The following is a summary of “Efficacy of human C1 esterase inhibitor concentrate for treatment of ACE-inhibitor induced angioedema,” published in the December 2022 issue of Emergency Medicine by Strassen, et al.

The upper aerodigestive tract is the main region of the body affected by ACE inhibitor (ACEi), causing angioedema. Antihistamines and glucocorticoids continued to have a poor therapeutic response because bradykinin mediated ACEi-induced angioedema. C1-esterase inhibitor (C1INH) is an effective and recognized therapy for bradykinin-mediated hereditary angioedema. For a study, researchers sought to assess C1INH’s therapeutic value in treating ACEi-induced angioedema.

Between December 2013 and September 2018, they conducted a double-blind, parallel-group, multicenter randomized, placebo-controlled experiment. Adults with ACEi-induced angioedema and airway obstruction qualified. Along with normal therapy (i.v. 500 mg prednisolone and 2.68 mg clemastine), participants were randomly assigned to receive single doses of either C1INH (20 IU/kg) or a placebo (0.9% NaCl) intravenously. Composite symptom ratings were evaluated after discharge and one-week following discharge, as well as at baseline and up to 48 hours. The doctor determined the time to complete edema resolution (TCER) and time to onset of relief (TOR).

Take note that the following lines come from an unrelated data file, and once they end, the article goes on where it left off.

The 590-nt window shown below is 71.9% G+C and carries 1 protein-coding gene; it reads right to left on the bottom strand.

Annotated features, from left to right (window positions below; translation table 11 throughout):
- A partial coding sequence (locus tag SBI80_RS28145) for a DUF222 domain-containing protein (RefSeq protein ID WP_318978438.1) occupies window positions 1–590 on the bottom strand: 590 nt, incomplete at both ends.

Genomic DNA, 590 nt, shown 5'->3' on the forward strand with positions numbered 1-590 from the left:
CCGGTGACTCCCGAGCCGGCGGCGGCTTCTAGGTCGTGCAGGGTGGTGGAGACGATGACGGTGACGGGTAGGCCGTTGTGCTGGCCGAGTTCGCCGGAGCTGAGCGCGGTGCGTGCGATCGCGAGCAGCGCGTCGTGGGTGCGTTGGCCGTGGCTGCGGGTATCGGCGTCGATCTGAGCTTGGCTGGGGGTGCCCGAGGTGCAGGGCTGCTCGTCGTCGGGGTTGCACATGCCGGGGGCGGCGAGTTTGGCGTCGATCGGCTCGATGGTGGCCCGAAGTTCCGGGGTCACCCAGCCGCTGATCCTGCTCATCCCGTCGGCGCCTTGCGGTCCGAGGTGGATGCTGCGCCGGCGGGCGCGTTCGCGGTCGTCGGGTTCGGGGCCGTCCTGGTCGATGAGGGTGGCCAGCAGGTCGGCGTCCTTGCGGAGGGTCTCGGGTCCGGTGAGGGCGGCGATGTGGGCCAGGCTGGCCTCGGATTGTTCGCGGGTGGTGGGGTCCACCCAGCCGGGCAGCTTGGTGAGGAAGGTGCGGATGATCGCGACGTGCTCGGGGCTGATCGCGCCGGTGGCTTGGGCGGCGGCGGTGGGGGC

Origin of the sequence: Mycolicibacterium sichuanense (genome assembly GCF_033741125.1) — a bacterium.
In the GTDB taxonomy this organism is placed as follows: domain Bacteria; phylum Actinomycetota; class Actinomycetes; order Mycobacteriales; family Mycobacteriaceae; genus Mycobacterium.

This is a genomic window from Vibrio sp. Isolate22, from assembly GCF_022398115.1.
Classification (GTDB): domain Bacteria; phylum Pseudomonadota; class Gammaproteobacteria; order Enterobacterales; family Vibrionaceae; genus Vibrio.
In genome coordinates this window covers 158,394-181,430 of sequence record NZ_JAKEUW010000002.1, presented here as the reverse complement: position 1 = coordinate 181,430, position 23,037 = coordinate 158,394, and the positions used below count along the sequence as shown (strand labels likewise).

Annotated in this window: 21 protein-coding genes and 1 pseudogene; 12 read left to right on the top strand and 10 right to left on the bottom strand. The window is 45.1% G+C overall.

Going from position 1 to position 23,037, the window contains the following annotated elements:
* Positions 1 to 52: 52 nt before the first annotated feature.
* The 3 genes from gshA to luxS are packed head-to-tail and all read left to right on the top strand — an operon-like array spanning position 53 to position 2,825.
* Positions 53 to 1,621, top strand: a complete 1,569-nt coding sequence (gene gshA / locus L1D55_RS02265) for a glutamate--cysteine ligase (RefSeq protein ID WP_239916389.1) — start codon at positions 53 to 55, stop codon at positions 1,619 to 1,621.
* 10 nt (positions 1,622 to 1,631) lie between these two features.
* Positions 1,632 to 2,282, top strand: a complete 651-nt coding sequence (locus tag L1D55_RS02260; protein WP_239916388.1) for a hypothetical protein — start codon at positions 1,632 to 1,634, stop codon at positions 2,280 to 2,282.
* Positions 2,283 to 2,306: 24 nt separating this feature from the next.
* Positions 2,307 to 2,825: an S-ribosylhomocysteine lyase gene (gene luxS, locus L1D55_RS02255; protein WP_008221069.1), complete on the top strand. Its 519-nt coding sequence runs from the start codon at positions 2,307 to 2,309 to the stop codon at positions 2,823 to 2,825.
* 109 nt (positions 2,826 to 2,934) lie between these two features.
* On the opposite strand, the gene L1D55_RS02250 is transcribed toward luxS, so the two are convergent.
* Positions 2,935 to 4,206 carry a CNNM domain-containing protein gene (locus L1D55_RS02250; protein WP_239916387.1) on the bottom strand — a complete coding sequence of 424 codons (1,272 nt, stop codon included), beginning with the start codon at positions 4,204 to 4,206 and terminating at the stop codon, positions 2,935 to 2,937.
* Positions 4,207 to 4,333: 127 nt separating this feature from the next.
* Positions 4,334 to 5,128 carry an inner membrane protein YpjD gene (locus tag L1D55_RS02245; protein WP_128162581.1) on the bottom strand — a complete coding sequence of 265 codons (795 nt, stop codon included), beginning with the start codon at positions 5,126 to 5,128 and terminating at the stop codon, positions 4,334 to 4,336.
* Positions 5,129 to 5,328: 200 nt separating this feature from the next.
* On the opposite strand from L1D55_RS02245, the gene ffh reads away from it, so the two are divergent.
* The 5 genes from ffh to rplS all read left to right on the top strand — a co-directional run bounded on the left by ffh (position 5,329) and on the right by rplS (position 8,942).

Around 30 individuals were dosed and randomly assigned (16 C1INH, 14 placebo). 25 people (9 C1INH, 12 placebo) finished the experiment. TCER was 17.29 h ±10.40 h in the placebo arm and 29.63 h±15.56 h in the C1INH arm (P = 0.0457). TORs for C1INH and placebo were 4.13 h ± 3.38 h and 2.86 h ± 1.29 h for C1INH and placebo, respectively (P = 0.4443). There were no side effects associated with the trial drug.

When compared to placebo, C1INH was less effective in treating ACEi-induced angioedema in terms of time to full symptom resolution than baseline use of steroids and antihistamines.